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J Gen Intern Med. 2012 Jan;27(1):45-50. doi: 10.1007/s11606-011-1837-z. Epub 2011 Aug 26.

Conjoint analysis versus rating and ranking for values elicitation and clarification in colorectal cancer screening.

Author information

  • 1Department of Medicine, Cecil Sheps Center for Health Services Research and Lineberger Cancer Center, University of North Carolina, Chapel Hill, NC 27599, USA. pignone@med.unc.edu

Abstract

PURPOSE:

To compare two techniques for eliciting and clarifying patient values for decision making about colorectal cancer (CRC) screening: choice-based conjoint analysis and a rating and ranking task.

METHODS:

Using our decision lab registry and university e-mail lists, we recruited average risk adults ages 48-75 for a written, mailed survey. Eligible participants were given basic information about CRC screening and six attributes of CRC screening tests, then randomized to complete either a choice-based conjoint analysis with 16 discrete choice tasks or a rating and ranking task. The main outcome was the most important attribute, as determined from conjoint analysis or participant ranking. Conjoint analysis-based most important attribute was determined from individual patient-level utilities generated using multinomial logistic regression and hierarchical Bayesian modeling.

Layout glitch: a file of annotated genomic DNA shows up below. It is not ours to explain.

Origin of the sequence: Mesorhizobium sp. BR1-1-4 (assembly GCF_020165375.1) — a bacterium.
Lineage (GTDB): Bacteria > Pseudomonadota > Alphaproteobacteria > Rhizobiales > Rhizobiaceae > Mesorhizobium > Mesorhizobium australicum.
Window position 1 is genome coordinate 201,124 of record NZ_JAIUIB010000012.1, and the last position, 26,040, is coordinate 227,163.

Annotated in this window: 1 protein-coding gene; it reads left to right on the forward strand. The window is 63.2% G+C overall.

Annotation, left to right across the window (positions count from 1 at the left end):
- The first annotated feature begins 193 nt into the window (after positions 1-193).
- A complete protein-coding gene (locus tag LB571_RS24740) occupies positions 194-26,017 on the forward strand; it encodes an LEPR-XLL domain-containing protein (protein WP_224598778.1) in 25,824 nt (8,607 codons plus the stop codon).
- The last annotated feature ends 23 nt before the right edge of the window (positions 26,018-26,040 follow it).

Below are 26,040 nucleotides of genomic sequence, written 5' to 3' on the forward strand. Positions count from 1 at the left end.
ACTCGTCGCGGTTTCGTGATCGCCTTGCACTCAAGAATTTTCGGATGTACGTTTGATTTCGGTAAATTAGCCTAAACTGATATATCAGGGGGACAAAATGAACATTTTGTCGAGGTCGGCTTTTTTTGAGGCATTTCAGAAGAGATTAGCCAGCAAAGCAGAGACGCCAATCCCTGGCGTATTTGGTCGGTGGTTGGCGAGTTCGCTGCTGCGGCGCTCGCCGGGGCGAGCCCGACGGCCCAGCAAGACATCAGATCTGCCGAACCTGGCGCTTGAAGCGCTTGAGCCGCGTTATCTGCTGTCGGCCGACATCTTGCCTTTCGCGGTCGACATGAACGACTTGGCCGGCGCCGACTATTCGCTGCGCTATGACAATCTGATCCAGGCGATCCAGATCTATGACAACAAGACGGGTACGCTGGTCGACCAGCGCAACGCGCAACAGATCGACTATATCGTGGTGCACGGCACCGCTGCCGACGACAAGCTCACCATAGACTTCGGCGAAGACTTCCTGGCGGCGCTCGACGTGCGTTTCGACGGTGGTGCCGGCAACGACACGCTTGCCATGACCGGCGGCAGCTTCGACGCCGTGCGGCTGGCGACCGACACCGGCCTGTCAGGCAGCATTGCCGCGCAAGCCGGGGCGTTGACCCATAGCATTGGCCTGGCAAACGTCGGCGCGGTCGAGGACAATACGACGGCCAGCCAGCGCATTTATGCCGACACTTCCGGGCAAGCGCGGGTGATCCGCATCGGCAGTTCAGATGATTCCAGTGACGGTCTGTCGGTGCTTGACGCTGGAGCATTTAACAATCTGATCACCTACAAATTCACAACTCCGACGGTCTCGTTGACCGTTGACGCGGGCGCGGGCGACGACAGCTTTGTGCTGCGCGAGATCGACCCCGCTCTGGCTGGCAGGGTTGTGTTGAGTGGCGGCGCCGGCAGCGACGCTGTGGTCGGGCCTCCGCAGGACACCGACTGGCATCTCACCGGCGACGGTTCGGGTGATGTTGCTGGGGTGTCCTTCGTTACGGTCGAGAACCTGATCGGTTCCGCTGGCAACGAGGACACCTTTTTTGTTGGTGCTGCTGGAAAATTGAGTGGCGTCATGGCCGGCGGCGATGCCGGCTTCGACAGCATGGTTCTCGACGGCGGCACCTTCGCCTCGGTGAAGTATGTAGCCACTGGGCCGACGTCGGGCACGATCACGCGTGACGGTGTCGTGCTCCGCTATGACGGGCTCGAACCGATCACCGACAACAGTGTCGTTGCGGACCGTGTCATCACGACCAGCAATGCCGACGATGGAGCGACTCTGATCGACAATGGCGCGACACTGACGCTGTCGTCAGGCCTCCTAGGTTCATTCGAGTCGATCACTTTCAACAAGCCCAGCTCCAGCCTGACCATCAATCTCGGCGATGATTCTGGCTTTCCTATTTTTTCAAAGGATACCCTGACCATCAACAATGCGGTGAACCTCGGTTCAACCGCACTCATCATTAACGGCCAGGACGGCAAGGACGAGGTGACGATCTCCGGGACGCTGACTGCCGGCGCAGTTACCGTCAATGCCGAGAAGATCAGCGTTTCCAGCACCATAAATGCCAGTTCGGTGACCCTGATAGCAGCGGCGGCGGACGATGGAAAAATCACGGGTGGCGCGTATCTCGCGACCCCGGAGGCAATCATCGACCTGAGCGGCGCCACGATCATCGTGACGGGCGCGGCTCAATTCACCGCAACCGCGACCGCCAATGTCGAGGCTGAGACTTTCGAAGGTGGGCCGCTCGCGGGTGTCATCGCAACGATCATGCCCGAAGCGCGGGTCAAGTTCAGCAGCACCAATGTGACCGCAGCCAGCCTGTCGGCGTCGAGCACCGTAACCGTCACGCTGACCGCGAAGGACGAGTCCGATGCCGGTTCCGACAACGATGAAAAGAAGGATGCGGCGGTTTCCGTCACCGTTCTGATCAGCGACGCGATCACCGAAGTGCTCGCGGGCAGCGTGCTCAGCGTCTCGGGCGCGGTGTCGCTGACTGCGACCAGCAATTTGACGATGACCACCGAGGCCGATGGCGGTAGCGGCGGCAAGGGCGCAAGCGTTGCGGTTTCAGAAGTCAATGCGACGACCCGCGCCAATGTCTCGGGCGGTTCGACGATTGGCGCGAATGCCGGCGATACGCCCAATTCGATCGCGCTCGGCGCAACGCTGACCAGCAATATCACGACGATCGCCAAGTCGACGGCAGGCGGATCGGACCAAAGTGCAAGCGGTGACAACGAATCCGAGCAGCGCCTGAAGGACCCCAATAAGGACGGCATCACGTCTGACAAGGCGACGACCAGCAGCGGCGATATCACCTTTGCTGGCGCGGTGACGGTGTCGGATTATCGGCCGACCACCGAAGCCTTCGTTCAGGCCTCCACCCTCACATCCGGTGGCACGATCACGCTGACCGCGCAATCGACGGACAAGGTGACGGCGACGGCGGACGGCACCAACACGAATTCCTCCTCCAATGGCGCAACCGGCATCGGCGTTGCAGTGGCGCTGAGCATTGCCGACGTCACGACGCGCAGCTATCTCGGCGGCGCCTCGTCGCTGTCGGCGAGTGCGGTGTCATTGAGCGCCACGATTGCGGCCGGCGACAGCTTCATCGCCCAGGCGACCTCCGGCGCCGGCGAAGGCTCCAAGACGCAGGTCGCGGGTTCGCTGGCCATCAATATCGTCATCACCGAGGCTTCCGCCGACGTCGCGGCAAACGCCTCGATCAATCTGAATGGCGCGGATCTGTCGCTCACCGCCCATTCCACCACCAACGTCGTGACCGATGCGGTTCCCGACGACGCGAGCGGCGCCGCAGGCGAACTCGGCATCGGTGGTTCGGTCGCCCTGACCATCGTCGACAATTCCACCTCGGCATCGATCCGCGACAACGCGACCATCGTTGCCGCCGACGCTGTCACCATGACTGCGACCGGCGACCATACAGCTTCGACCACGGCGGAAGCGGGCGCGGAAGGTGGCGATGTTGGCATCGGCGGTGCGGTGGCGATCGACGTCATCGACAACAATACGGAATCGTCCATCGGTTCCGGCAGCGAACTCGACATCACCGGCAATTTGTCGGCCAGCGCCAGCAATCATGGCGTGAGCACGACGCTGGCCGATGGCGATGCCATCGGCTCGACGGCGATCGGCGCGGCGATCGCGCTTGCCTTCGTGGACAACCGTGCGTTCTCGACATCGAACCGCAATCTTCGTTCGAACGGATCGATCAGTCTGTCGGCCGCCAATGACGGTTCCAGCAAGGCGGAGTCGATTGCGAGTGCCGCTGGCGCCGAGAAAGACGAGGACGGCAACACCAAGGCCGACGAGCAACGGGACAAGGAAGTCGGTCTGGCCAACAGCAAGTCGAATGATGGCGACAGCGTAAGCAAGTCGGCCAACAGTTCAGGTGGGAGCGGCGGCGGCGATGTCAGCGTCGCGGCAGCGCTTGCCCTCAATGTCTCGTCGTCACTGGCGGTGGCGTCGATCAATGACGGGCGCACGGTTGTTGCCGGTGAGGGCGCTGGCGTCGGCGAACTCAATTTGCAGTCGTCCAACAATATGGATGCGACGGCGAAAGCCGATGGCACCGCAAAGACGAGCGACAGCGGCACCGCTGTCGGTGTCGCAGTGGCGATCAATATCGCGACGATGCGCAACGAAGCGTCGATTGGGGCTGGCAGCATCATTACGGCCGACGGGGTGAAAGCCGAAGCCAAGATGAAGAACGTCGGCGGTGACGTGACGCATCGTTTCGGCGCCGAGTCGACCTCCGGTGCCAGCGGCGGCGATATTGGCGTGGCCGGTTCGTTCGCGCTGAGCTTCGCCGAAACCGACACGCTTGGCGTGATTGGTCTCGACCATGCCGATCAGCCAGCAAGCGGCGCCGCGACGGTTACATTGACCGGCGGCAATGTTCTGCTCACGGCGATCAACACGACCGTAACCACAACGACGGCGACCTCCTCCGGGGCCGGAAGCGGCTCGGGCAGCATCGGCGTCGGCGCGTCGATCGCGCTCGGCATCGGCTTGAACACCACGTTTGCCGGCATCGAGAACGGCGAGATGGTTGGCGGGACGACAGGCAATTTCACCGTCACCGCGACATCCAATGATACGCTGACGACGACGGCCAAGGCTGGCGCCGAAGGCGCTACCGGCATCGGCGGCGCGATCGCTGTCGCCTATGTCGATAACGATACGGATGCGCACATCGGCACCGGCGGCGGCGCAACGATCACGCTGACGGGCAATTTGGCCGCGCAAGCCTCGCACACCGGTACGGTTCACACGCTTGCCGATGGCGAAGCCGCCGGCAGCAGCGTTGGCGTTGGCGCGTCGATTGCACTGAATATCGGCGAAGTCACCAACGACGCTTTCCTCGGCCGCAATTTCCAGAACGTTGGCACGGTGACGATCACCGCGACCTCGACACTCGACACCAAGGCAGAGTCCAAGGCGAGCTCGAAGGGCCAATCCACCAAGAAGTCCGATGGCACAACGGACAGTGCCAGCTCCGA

RESULTS:

Of the 114 eligible participants, 104 completed and returned questionnaires. Mean age was 57 (range 48-73), 70% were female, 88% were white, 71% were college graduates, and 62% were up to date with CRC screening. Ability to reduce CRC incidence and mortality was the most frequent most important attribute for both the conjoint analysis (56% of respondents) and rating/ranking (76% of respondents) groups, and these proportions differed significantly between groups (absolute difference 20%, 95% CI 3%, 37%, p =0.03). There were no significant differences between groups in proportion with clear values (p = 0.352), intent to be screened (p = 0.226) or unlabelled test preference (p = 0.521)

CONCLUSIONS:

Choice-based conjoint analysis produced somewhat different patterns of attribute importance than a rating and ranking task, but had little effect on other outcomes.

PMID:
21870192
[PubMed - indexed for MEDLINE]
PMCID:
PMC3250548
Free PMC Article
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